catalyst in ionic liquid was found to be highly recyclable.

The paper is available in the Royal Society of Chemistry website here.

TeRiFiQ EU Project Final Conference – Italy – October 2015

Partner Centiv has been disseminated GRAIL Project at TeRiFiQ EU Project Final Conference on 27th October 2015 at Milan EXPO, Italy, and visiting the “CIBUSèITALIA” Pavillon of FEDERALIMENTARE SERVIZI srl (Italian Food Industry Federation).

TeRiFiQ, EC project, aims to achieve significant binary reductions in sodium-fat and fat-sugar content of the most frequently consumed food products around Europe whilst at the same time ensuring the products’ nutritional and sensorial qualities, safety and affordability for both industry and consumers.

For more information: http://www.terifiq.eu/

 

14th International Symposium – Romania – September 2015

http://symposium.usamvcluj.ro/img/banner2.jpg
Partners Centiv (Dr. Monica Trif) and BZN (Dr. Alexandru Rusu and Berta Alvarez) have been disseminated GRAIL Project at 14th International Symposium “Prospects for the 3rd Millennium Agriculture” in Cluj-Napoca, Romania from 24 to 25 September 2015.

The aim of this symposium is, in the context of the implementation of the Common Agricultural Policies at European level, to facilitate a dynamic exchange of information, experience, innovative ideas and concepts in the field of agricultural and horticultural sciences, food science and technology, biotechnologies, veterinary medicine, as well as other interdisciplinary and transdisciplinary fields.

GRAIL is referenced page 66 of the Symposium-Program (http://www.youblisher.com/p/1220563-Symposium-Program/) and page 473 in the Book of abstract.

For more information: http://symposium.usamvcluj.ro/

GRAIL e-NEWSLETTER #2 – July 2015

The GRAIL project is a 48-month Collaborative Project with funding by the European  commission under FP7 Programme for Knowledge Based Bio-Economy. The GRAIL project has been built with 15 partners from 9 different countries with the aim of finalising the solutions given previously to the valorization of glycerol and transform then in valuable products in a biorefinery approach.

Glycerol Biorefinery Approach for the Production of High Quality Products of Industrial Value

The global production and consumption of biodiesel is continually increasing, resulting in a stoichiometric increased generation of crude glycerol, due to its co-production in the transesterification process. As a consequence, a vast amount of raw glycerol is generated each year and its value on market is being reduced.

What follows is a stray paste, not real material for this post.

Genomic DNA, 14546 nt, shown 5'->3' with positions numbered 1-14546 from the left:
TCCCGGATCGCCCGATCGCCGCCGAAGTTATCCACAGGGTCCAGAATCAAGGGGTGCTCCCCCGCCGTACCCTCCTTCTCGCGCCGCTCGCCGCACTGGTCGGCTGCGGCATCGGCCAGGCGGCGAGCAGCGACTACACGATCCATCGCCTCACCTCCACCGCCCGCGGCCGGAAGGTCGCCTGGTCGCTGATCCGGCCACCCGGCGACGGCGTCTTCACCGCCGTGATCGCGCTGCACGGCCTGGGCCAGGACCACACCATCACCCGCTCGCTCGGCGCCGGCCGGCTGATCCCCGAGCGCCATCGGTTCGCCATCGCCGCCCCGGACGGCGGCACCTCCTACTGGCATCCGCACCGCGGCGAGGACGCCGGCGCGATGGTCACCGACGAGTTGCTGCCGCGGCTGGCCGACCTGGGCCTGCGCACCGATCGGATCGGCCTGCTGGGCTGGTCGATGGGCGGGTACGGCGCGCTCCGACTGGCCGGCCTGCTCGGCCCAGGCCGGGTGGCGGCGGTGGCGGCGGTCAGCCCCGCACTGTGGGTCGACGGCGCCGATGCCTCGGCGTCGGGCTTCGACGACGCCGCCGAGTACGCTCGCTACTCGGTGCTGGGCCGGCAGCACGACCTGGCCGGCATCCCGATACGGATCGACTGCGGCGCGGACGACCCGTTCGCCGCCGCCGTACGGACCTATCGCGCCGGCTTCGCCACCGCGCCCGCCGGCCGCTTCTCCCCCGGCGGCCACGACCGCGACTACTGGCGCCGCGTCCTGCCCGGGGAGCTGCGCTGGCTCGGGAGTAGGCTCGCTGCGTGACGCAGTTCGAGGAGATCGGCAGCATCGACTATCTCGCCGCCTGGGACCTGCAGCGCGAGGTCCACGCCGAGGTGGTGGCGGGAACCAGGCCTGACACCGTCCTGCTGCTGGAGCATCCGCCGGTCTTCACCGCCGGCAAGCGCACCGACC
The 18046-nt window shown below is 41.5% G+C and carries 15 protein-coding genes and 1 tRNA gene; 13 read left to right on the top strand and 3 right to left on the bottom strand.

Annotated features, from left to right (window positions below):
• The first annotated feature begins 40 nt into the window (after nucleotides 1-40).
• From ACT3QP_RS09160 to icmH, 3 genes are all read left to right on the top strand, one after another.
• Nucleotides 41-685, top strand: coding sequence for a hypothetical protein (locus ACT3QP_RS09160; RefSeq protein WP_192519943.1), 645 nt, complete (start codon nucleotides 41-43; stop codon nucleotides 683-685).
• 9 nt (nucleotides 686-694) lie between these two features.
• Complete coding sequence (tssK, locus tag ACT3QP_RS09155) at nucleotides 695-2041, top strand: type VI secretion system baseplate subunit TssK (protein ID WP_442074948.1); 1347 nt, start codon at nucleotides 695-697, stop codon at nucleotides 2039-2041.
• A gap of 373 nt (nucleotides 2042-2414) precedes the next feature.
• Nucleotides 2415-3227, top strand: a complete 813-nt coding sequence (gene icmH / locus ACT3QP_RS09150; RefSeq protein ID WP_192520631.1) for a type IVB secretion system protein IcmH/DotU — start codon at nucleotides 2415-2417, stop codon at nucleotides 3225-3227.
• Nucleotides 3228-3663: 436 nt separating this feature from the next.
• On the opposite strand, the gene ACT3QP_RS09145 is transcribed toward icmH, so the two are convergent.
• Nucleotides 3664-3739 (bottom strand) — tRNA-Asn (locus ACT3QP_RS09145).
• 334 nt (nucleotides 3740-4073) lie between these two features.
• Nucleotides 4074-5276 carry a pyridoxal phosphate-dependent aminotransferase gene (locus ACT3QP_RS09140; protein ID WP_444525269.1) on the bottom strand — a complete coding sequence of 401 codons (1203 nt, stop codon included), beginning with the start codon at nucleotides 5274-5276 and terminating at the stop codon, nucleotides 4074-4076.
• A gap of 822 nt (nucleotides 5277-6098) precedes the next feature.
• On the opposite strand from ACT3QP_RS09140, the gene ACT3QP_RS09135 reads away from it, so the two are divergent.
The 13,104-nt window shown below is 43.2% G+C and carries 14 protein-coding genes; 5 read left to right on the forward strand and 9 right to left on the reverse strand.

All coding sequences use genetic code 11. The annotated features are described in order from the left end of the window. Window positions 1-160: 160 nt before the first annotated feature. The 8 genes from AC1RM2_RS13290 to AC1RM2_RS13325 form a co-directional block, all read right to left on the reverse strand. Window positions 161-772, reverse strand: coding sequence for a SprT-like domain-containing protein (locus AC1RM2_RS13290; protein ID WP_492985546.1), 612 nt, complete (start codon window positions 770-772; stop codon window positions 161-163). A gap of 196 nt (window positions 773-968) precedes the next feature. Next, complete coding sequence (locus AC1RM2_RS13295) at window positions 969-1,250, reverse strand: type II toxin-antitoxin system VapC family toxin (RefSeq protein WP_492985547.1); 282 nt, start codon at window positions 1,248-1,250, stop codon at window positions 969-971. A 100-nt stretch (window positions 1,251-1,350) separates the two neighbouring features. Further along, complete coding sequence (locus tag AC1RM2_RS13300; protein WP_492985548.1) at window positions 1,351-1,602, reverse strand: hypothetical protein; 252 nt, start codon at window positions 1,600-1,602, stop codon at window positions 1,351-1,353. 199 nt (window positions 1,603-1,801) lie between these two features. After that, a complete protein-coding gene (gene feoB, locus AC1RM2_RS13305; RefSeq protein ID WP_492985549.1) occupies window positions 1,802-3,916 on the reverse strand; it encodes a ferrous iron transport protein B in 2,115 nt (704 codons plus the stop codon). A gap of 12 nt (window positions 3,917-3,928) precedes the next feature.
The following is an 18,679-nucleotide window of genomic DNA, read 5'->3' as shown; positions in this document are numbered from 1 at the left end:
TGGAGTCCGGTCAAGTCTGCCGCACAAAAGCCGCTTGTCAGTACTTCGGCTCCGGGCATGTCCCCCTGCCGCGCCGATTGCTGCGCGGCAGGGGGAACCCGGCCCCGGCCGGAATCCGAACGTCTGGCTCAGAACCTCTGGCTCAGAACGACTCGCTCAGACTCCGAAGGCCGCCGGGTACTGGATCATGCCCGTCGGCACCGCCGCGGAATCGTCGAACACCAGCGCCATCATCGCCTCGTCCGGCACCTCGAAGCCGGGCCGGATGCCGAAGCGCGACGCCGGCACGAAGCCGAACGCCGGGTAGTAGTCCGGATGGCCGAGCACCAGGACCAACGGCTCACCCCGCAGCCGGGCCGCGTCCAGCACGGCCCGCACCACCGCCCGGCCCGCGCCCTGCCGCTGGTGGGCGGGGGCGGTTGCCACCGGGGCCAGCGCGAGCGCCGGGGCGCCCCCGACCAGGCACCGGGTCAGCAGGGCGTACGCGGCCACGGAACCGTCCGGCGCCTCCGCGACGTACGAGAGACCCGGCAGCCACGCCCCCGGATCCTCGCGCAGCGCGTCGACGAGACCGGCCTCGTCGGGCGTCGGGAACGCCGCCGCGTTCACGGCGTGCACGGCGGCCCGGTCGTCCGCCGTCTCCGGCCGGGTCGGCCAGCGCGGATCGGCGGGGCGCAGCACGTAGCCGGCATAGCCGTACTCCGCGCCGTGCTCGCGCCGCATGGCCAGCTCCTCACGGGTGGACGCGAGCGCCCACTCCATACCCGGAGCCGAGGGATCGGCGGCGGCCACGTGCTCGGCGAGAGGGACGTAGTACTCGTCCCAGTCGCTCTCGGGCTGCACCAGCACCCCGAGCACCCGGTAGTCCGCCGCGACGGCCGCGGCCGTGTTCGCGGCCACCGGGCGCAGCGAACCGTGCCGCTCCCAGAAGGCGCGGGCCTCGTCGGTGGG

The point of becoming a “waste-stream” rather than a valuable “coproduct”. Glycerol prices fell, generating a bankruptcy of companies that produce glycerol chemically, reducing 10 times the price of glycerol in the market.

Concept of the project

GRAIL project is born aiming to produce a replicable methodology for using economic and scientific arguments to overcome the main scientific, technological and economical barriers to consider crude glycerol as a suitable feedstock for the production of economically value added products. To date, there is no real use for raw glycerol besides from calorific valorisation, which led to an accumulation and as storage or expend as waste cost for the biodiesel corporations. GRAIL, therefore, proposes a “green process” designed for the manufacture of various high value products and biofuels from glycerol side-streams. The GRAIL consortium is focused on the development of known and new types of applications using glycerol as the starting material and this project aims to develop a set of technologies for converting that waste glycerol from biodiesel into 1,3 propanediol, Fatty acid glycerol formal esters, PolyHydroxyAlkanoates (PHA), Hydrogen and Ethanol, Synthetic coatings, powder coating, resins, Secondary Glycerol Amines, Biobutanol, Trehalose, Cyanocobalamin (Vitamin B12), ß-carotene, Docosahexaenoic acid (DHA) and other products.

Project Activities Overview

  • 1. EVALUATION OF RAW MATERIAL SUPPLY, CONDITIONING OF THE STARTING MATERIALS

The GRAIL project aims to convert crude glycerol occurring from the biodiesel process to valuable products in the fields of biofuels, green chemicals and food supplements. Within the activities of WP 1 the availability of crude glycerol is investigated and the requirements of this feedstock for the conversion processes are defined. The development of a purification step for the crude glycerol is discussed in order to meet these requirements. Furthermore, first plant layouts are developed and initial mass and energy balances are prepared for the conversion processes.

In order to determine the amount of crude glycerol available in an acceptable distance, the total amount of biodiesel plants in Europe was determined. The detailed status of the 347 European plants is presented in Figure 1.

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Regarding the operational plants, Continue reading